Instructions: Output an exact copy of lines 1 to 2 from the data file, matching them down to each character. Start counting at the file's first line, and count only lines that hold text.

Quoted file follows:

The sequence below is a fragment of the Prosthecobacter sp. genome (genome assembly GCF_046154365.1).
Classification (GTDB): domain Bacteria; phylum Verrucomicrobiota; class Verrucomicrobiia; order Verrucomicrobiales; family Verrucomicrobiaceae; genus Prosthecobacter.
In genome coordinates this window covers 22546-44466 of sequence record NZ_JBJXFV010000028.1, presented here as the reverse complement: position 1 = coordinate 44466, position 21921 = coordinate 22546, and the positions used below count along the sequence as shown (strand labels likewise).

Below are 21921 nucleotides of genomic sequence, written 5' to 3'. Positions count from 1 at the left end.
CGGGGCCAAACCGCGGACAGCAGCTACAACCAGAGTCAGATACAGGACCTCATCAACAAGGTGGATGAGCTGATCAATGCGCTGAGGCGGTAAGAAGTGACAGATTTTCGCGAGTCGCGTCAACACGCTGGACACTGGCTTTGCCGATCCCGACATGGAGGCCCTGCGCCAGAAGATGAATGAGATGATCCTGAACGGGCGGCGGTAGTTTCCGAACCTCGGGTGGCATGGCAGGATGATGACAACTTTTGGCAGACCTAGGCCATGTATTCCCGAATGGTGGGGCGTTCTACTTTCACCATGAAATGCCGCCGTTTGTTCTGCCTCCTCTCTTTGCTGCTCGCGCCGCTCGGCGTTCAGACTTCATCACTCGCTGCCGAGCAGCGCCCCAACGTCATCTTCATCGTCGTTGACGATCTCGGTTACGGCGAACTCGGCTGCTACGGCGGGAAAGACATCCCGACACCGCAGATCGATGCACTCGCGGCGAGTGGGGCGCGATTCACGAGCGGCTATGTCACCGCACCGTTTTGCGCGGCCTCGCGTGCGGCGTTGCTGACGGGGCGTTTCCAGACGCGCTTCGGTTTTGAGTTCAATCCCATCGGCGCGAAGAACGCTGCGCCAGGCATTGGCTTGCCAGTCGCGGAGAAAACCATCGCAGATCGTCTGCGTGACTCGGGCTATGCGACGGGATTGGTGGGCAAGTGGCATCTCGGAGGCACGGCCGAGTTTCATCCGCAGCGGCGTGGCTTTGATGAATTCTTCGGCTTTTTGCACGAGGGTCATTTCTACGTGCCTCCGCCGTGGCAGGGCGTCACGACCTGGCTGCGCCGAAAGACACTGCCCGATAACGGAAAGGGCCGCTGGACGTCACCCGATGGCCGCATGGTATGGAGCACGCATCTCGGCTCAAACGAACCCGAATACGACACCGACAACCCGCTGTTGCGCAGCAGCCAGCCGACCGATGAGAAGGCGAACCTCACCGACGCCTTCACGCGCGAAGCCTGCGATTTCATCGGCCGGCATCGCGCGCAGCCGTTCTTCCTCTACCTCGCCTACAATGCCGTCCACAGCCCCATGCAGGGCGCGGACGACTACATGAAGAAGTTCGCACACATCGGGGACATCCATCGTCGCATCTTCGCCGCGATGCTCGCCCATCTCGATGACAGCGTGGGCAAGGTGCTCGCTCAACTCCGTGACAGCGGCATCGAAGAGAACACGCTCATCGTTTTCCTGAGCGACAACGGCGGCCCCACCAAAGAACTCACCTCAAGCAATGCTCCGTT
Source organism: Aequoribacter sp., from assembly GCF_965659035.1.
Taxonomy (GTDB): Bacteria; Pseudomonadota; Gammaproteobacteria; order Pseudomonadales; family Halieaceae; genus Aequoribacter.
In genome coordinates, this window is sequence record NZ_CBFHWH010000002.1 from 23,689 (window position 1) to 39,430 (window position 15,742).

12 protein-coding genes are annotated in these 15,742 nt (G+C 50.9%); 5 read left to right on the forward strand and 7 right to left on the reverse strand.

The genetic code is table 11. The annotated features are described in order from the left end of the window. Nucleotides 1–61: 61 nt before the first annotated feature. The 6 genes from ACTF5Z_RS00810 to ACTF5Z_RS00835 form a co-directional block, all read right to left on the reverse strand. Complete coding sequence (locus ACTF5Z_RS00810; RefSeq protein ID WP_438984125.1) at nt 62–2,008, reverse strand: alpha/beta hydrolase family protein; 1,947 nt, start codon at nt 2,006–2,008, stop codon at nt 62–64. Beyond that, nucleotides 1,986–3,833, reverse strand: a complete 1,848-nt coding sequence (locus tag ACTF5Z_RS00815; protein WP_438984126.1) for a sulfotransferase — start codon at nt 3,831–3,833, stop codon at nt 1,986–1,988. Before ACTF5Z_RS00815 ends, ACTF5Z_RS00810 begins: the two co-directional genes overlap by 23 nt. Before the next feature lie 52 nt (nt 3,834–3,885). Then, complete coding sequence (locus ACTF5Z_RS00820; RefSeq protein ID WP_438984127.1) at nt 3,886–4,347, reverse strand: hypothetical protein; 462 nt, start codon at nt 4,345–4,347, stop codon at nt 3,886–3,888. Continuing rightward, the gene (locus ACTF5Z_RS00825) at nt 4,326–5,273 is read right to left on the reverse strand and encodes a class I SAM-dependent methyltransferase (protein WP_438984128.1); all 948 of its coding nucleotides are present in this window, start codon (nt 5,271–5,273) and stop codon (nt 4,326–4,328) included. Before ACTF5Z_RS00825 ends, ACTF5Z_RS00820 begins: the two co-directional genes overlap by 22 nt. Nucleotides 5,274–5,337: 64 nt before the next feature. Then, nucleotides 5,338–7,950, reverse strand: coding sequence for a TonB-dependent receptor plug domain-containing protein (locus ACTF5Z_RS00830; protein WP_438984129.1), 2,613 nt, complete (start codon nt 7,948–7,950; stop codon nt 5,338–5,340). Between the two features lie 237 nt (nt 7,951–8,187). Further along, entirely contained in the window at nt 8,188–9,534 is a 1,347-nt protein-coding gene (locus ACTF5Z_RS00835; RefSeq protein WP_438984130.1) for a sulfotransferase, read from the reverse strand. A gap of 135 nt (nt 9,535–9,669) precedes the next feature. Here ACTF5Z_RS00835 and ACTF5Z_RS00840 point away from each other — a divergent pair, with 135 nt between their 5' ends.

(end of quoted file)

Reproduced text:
The sequence below is a fragment of the Prosthecobacter sp. genome (genome assembly GCF_046154365.1).
Classification (GTDB): domain Bacteria; phylum Verrucomicrobiota; class Verrucomicrobiia; order Verrucomicrobiales; family Verrucomicrobiaceae; genus Prosthecobacter.